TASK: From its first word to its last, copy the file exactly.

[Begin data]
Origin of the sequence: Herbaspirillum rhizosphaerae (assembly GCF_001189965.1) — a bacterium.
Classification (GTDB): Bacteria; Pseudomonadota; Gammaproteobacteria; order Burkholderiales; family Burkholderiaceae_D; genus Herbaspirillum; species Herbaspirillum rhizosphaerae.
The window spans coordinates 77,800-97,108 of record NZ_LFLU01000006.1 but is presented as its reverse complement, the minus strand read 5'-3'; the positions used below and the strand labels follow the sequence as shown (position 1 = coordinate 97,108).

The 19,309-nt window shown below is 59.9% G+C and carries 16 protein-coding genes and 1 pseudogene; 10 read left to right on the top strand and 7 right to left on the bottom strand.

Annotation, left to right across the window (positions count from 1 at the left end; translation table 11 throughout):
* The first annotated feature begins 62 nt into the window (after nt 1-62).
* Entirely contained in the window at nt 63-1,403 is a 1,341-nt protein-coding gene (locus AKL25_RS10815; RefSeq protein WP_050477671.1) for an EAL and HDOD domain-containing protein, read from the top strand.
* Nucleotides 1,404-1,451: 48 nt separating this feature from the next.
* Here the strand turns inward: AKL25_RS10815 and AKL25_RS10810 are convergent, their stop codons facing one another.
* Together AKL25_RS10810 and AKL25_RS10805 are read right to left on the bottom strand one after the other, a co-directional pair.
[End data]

Origin of the sequence: Herbaspirillum rhizosphaerae (assembly GCF_001189965.1) — a bacterium.
Classification (GTDB): Bacteria; Pseudomonadota; Gammaproteobacteria; order Burkholderiales; family Burkholderiaceae_D; genus Herbaspirillum; species Herbaspirillum rhizosphaerae.
The window spans coordinates 77,800-97,108 of record NZ_LFLU01000006.1 but is presented as its reverse complement, the minus strand read 5'-3'; the positions used below and the strand labels follow the sequence as shown (position 1 = coordinate 97,108).

The 19,309-nt window shown below is 59.9% G+C and carries 16 protein-coding genes and 1 pseudogene; 10 read left to right on the top strand and 7 right to left on the bottom strand.

Annotation, left to right across the window (positions count from 1 at the left end; translation table 11 throughout):
* The first annotated feature begins 62 nt into the window (after nt 1-62).
* Entirely contained in the window at nt 63-1,403 is a 1,341-nt protein-coding gene (locus AKL25_RS10815; RefSeq protein WP_050477671.1) for an EAL and HDOD domain-containing protein, read from the top strand.
* Nucleotides 1,404-1,451: 48 nt separating this feature from the next.
* Here the strand turns inward: AKL25_RS10815 and AKL25_RS10810 are convergent, their stop codons facing one another.
* Together AKL25_RS10810 and AKL25_RS10805 are read right to left on the bottom strand one after the other, a co-directional pair.